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From sadanand@mail.ccsu.edu Sat Mar 9 11:45:09 2002
From: Sadanand, Nanjundiah (Physics) <sadanand@mail.ccsu.edu>
Subject: Time to end the Korean War
Date: Sat, 9 Mar 2002 11:42:54 -0500

Devils and Evil Axes

By Nicholas D. Kristof, 26 February 2002xo

[E]vil shadowed President Bush during his swing through Asia last week.

He was vehemently denounced (a moral leper who leads the empire of the devil), even as the White House was backing off and effectively downgrading the Axis of Evil to an Alliance of the Naughty.

But I’m sympathetic to Mr. Bush’s desire to be candid, and he’s right: North Korea is sufficiently nasty that it would have made Stalin envious. Indeed, throughout his Asian trip, Mr. Bush spoke bluntly yet courteously in a way that was refreshing.

The real problem is not the candor; it’s simply that we don’t have a North Korea policy at all, beyond what James Laney, a former ambassador to Seoul, calls policy by fulmination.

And all this talk about evil has obscured a dangerous reality: We’re speeding toward a train wreck on the Korean peninsula. It may come as soon as this fall and risk an exceptionally bloody war.

No one wants to talk about it, but the issue is this: The agreed framework that since 1994 has kept North Korea from churning out nuclear weapons looks as if it is falling apart.

That agreement called for North Korea to give up its nuclear program in exchange for two light-water nuclear reactors (which are proliferation-resistant) for electric power generation. For a variety of reasons, including queasiness on both the North Korean and American sides, the agreement is probably a dead letter.

Some grown-up some day is going to have to look at the elephant in the corner of the room and say: ‘Guess what? These light-water reactors aren’t going to get built,’ notes Nicholas Eberstadt, a North Korea-watcher at the American Enterprise Institute.

The upshot is that the agreed framework is likely to collapse in recriminations, North Korea’s leaders will start up their nuclear program again, we will warn them very sternly not to, and they will go ahead anyway.

The moment that North Korea is convinced that the light-water reactors are not going to be delivered, they will explore alternative avenues—meaning reviving the nuclear program, said Han S. Park, a political scientist at the University of Georgia who is a regular visitor to North Korea.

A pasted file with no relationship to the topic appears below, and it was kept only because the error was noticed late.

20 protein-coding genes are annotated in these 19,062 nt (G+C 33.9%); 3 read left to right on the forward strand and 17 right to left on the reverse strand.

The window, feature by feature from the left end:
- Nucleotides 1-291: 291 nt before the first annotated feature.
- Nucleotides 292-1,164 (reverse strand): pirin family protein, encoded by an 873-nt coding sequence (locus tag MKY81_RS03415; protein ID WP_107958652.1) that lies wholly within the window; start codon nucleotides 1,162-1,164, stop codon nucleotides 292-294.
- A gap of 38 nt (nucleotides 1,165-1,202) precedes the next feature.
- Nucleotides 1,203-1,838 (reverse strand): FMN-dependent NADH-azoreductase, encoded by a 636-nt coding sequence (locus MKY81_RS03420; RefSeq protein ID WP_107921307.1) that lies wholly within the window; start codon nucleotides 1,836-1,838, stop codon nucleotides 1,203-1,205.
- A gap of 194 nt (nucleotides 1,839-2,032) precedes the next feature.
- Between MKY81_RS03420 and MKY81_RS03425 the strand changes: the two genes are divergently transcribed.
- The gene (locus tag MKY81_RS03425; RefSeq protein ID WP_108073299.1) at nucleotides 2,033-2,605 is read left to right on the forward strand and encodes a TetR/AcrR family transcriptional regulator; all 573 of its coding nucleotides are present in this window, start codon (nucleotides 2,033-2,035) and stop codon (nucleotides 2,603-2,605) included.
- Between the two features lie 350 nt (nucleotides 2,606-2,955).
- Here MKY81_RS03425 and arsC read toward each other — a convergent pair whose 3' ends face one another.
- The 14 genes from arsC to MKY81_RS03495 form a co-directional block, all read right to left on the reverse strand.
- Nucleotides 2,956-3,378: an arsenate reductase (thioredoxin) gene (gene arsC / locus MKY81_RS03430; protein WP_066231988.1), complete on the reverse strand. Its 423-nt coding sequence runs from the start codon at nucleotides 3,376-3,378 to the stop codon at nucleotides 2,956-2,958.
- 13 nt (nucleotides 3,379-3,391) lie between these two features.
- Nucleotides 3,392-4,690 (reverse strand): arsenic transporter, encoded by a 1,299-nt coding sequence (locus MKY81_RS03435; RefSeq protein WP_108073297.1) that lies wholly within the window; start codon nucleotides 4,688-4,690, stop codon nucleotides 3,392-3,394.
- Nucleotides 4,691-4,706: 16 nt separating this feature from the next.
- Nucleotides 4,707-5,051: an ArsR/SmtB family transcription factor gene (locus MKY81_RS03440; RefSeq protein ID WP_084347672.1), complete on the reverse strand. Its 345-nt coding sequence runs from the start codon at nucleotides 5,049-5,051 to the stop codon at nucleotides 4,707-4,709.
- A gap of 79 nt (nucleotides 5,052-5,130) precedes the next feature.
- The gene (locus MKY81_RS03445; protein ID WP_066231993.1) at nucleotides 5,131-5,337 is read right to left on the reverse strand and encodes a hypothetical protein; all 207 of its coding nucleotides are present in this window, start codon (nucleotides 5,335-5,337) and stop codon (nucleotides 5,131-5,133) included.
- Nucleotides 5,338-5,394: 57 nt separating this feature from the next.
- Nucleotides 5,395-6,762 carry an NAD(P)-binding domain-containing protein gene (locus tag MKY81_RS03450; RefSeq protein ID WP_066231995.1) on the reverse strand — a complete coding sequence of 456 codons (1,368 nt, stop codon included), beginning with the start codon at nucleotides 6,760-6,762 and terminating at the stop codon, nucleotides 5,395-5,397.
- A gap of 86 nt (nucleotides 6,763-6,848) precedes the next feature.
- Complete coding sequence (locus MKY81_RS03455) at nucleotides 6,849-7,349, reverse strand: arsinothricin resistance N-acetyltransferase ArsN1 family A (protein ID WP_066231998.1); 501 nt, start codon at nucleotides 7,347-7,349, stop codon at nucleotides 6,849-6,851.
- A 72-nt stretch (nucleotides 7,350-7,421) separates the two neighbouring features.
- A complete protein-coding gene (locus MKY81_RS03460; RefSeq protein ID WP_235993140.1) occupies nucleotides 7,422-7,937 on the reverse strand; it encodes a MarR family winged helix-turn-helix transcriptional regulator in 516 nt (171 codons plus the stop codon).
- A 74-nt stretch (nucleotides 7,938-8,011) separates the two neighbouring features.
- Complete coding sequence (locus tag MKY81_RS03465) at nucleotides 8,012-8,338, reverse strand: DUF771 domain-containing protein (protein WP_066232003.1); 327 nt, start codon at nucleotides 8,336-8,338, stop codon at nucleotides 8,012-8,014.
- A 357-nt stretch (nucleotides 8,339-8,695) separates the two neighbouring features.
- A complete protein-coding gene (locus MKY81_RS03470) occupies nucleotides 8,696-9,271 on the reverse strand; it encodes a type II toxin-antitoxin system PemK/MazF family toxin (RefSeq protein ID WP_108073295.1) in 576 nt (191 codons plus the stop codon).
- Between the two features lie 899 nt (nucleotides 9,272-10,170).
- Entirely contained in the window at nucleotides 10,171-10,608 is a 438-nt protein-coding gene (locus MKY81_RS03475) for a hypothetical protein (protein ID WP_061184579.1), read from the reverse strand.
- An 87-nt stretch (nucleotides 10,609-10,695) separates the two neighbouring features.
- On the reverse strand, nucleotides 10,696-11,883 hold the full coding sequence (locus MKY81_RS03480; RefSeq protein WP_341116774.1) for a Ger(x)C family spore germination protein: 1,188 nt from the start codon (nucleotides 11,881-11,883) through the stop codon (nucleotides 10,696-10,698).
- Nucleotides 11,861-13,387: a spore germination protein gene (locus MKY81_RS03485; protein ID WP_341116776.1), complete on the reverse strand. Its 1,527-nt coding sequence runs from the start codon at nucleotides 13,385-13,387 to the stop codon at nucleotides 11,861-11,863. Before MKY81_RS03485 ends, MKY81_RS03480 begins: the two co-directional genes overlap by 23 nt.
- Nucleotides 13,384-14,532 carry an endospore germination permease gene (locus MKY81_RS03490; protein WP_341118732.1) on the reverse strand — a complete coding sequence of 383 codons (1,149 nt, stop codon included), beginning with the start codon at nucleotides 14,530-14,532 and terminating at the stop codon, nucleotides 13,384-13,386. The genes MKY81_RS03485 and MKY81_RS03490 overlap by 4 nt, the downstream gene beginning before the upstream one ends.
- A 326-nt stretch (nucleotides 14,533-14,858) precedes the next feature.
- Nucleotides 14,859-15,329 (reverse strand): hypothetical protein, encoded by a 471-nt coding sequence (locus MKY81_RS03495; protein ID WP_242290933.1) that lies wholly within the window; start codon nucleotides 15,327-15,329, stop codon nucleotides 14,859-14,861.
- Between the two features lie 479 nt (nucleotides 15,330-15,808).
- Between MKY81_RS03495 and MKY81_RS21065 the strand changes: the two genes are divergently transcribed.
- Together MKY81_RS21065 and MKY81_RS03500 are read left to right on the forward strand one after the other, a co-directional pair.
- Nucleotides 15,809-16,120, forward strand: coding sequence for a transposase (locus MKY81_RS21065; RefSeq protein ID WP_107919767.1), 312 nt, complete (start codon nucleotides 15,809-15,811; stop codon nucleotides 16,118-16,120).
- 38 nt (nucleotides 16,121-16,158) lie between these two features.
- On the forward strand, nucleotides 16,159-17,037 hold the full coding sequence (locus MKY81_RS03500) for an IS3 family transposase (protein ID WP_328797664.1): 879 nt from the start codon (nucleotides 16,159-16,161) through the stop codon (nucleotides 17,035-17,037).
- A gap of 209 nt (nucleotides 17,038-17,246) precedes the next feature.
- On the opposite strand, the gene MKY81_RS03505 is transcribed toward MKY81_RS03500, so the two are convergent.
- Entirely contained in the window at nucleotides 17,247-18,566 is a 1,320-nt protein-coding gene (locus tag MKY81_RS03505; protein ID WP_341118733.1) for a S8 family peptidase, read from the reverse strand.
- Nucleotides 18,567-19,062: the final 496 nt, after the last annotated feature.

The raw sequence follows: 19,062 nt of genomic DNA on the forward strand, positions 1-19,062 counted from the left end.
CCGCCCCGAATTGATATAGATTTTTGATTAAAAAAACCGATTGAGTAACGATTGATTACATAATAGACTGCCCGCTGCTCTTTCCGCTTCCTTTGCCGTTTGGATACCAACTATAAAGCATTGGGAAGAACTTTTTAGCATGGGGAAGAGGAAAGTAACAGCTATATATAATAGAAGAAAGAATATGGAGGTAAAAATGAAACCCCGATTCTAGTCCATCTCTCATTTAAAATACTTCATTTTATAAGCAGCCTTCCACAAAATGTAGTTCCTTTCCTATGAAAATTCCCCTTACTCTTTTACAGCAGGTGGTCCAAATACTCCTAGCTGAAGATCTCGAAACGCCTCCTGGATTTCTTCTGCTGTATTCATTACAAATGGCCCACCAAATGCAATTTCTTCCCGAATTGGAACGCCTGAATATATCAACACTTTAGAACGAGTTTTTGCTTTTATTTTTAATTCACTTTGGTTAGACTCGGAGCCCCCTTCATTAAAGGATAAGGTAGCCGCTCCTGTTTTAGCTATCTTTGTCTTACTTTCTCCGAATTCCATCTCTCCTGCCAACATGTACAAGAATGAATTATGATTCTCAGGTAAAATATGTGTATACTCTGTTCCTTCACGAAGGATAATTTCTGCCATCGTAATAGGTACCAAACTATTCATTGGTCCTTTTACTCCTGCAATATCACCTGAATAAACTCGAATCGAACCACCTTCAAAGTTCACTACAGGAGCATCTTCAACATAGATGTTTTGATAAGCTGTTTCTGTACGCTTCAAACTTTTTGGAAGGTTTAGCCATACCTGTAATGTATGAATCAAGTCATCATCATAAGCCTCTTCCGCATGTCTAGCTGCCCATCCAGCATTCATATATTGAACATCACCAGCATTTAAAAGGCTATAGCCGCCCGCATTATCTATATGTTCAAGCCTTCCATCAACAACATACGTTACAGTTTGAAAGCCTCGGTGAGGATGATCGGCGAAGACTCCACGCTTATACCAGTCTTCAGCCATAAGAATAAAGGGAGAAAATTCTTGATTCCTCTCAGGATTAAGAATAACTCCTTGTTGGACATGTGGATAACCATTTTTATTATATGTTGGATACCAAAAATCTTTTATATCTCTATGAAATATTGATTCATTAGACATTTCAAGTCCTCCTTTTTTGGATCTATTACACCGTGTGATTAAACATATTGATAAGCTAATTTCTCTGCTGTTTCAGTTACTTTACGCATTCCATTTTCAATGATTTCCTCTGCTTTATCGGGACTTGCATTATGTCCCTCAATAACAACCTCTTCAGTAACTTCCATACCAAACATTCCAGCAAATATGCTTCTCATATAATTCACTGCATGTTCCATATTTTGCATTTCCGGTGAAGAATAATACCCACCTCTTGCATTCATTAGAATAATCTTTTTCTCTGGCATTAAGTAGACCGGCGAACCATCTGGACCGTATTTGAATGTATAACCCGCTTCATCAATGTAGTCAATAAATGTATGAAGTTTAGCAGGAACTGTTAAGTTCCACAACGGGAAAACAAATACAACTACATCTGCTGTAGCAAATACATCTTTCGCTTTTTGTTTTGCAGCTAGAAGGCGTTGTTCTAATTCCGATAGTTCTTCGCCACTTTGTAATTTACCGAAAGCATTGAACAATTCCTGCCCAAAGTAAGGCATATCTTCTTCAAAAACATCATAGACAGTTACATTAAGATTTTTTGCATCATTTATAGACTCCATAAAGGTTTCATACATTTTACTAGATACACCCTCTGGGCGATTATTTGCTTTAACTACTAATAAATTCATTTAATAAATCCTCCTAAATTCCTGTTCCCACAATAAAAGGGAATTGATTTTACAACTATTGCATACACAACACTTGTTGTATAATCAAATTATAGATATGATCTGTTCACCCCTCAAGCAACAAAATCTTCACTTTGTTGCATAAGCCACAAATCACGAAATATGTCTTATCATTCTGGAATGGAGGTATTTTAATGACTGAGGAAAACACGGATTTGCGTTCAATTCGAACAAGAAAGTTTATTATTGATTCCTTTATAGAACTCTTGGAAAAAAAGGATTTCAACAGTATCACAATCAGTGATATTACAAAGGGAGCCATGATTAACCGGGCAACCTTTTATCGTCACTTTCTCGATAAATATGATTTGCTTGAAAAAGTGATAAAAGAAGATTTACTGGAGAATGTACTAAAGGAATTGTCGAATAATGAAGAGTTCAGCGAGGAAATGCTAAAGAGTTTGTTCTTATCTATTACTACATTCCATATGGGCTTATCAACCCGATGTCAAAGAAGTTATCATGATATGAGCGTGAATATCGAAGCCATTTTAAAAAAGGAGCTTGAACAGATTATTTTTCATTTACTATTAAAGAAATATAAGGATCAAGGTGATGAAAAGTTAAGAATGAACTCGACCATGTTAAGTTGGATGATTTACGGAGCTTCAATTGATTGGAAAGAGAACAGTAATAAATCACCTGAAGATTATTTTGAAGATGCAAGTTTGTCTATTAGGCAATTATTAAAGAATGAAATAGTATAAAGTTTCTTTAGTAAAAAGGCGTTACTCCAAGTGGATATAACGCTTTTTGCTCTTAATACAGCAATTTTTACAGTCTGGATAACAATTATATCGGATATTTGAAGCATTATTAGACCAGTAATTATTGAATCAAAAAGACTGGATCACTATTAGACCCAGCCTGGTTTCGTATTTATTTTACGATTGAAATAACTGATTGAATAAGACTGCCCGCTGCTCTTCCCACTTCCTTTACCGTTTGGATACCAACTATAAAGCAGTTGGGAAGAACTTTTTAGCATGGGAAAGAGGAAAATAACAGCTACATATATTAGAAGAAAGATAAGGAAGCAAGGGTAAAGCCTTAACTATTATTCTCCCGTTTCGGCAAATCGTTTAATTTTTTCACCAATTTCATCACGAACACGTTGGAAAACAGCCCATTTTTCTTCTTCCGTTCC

Kim Myong Chol, an unofficial spokesman for North Korea, told me that he foresees a crisis beginning in the latter half of this year. North Korea will respond to the breakdown of the nuclear deal, he says, by restarting its nuclear program and resuming its missile tests.

If the United States responds militarily, then Mr. Kim says that North Korea will use its artillery and missiles to strike South Korea and Japan and even send nuclear warheads to the United States. (North Korea probably has the ability to send a tiny warhead at least as far as Alaska, although its aim is so bad it might hit Canada by mistake.)

North Koreans would be proud to die in this way, to be the first country to have a nuclear exchange with America, Mr. Kim says cheerfully.

He is cheerful because he is sure that America will back down.

North Korea cannot kill the heavyweight champion, the U.S., Mr. Kim says. But it can maim one of his limbs, and so the heavyweight champion will not want to fight. That is the North Korean logic.

Ouch. I think the logic is flawed, but North Korea has more of a taste for brinksmanship than any country in the world, and avoiding the crisis will require plenty of diplomacy—and a real policy, not just labels.

So how can the danger be averted?

The only practical measure I can see is to press ahead on engagement with North Korea. That helped tame another Asian Communist regime, beginning in 1972 when an earlier Republican president showed the courage to initiate a real, high-level dialogue with China.

Over the last week, officials from Mr. Bush on down have talked about wanting to restart talks with North Korea. But it’s pretty clear that if the North Koreans agreed we would have nothing to say. Ambassador Laney says: There’s nothing in it for North Korea to talk. We’ve offered them nothing.

Right now, our approach of isolating North Korea simply provides Kim Jong Il with a foreign scapegoat—bolstering a noxious regime and increasing the risk of a catastrophic war. And ultimately that is far more risky than loose talk about evil axes.